Gideon is an unlikely hero from the start. His story is set in the time of the Judges, not long after the Israelites have entered the Promised Land after their wandering in the wilderness. At this point Israel had no kings – it was ruled over by a combination of military leaders like Joshua and Samson and wise men and women, like Samuel and Deborah. At the time the story starts though, Israel seems to be leaderless and in trouble. An enemy tribe, the Midianites, are attacking repeatedly, destroying the Israelite crops in order to drive them out of the land, and then moving in with their own livestock. Many of the population are deserting their farms and taking refuge in caves and mountain strongholds. There seems to be no one with the skill and courage to lead Israel, no hero to call on, and what is still a fledgling nation looks as if it could be snuffed out before it really gets established. The people cry out to God, who they have been neglecting, says the story. And God acts. “Now the angel of the Lord came and sat under the oak at Ophrah, which belonged to Joash the Abiezrite as his son Gideon was beating out wheat in the wine press, to hide it from the Midianites.” The storyteller makes it clear – Gideon is not a man who is itching to fight. Nothing could be further from his mind. All he wants to do is hide what he has, and lie low, hoping the Midianites won’t notice him or his wheat. So you can imagine how he feels when an angel shows up. The angel greets him by announcing: “The Lord is with you, Mighty warrior.” I can just imagine Gideon looking around wondering who he is talking to – “mighty warrior”? It doesn’t sound like him.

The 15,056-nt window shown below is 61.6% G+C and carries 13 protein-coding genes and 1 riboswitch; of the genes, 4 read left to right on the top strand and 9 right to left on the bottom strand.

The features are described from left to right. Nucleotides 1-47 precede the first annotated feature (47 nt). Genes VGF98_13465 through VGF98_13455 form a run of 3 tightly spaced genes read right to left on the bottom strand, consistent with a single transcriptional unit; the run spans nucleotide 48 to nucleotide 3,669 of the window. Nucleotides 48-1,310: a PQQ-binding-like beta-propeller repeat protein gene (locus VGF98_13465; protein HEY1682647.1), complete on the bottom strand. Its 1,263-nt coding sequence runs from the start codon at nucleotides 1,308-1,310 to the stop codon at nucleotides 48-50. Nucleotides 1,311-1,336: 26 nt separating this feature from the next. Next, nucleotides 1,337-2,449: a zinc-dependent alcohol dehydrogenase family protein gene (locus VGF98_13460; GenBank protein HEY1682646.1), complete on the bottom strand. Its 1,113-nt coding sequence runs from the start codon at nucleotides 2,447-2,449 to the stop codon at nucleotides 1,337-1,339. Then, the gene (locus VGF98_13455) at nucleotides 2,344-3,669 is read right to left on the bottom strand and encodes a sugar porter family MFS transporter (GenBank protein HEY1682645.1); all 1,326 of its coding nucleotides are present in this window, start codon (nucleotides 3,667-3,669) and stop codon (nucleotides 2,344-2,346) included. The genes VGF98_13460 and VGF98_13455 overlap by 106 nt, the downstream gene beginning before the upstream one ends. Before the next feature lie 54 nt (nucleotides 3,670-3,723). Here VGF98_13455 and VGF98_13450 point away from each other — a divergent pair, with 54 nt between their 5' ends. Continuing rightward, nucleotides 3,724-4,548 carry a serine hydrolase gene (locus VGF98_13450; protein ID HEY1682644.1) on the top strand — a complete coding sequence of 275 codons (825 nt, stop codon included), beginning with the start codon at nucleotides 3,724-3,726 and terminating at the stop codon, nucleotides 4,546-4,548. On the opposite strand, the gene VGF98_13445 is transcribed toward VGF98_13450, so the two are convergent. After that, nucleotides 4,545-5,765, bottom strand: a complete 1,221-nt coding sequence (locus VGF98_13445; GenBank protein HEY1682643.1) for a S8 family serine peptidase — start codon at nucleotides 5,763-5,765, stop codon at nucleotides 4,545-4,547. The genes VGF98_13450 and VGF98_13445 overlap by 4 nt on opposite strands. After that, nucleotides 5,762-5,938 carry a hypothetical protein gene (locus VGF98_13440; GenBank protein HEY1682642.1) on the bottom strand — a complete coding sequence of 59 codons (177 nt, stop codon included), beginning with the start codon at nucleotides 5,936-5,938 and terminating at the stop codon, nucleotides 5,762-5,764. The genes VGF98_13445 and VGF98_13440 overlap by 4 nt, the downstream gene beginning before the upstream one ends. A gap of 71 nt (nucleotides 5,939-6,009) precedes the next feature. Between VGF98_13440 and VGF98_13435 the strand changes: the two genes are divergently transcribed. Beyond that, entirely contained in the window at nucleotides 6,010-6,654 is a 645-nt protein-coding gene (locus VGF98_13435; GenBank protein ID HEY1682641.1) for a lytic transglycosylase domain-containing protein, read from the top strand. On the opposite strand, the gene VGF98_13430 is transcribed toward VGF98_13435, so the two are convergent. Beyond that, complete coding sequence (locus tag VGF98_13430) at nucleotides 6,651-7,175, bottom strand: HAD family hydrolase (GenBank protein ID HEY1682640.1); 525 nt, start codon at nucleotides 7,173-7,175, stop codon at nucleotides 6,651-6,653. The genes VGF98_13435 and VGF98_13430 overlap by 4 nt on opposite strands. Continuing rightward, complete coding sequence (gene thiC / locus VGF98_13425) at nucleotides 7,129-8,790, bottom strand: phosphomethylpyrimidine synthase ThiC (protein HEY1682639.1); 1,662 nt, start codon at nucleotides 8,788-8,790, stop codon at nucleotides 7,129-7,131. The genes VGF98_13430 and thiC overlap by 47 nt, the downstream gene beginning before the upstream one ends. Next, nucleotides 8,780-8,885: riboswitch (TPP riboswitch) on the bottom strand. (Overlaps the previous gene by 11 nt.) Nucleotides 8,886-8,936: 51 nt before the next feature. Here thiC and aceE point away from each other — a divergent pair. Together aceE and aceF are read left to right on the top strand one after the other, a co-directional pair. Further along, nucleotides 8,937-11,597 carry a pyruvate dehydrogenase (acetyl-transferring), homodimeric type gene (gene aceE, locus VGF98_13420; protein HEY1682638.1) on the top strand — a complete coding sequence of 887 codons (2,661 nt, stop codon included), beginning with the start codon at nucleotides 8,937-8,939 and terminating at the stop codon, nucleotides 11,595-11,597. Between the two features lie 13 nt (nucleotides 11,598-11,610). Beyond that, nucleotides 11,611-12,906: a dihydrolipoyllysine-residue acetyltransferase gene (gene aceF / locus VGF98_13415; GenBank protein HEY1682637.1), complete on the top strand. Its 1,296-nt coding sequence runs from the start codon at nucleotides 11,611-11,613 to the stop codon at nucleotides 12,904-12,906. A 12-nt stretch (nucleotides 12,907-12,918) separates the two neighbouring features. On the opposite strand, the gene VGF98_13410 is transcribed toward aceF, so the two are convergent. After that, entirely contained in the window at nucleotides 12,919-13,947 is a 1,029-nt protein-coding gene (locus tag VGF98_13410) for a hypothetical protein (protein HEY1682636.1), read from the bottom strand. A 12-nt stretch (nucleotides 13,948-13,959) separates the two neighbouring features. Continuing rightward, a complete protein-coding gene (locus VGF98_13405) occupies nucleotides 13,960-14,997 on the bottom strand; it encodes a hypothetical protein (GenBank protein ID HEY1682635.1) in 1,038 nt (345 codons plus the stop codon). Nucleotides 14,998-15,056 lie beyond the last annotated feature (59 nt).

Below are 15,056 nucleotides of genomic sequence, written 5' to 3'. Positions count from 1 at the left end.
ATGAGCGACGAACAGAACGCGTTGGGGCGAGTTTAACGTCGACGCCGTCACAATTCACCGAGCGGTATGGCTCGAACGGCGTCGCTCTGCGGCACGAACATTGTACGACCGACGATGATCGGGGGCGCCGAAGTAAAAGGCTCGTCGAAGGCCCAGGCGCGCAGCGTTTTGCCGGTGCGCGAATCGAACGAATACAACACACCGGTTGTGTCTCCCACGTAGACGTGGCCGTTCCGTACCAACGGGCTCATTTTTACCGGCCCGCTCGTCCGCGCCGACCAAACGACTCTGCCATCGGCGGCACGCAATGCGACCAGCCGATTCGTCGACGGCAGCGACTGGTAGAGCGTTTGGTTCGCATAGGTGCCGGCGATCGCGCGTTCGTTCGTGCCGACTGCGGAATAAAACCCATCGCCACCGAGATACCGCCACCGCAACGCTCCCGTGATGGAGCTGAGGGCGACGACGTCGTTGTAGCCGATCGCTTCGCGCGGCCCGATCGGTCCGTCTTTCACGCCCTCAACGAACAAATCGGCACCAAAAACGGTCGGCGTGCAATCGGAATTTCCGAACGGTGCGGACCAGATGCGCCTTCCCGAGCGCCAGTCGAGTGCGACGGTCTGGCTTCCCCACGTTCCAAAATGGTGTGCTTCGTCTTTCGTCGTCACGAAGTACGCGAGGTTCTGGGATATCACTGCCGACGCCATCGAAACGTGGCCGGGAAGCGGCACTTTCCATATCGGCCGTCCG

He tries a diversionary question. “But sir, if the Lord is with us (which is not quite what the angel said ) why then has all this happened to us?” Gideon reminds the angel of how God rescued them from Egypt, which the angel probably knows already…”but now God has deserted us,” says Gideon. There’s no point crying over spilt milk, says Gideon. We’ve just got to be pragmatic about it all.
The angel doesn’t seem to be listening though. Here’s his reply. “Go in this might of yours, and deliver Israel from the hand of Midian: I hereby commission you.”
Gideon answers politely, though one senses it’s through gritted teeth. “But sir, how can I deliver Israel? My clan is the weakest in Manasseh, and I am the least in my family…” “But I will be with you” says God to him… and that is the key.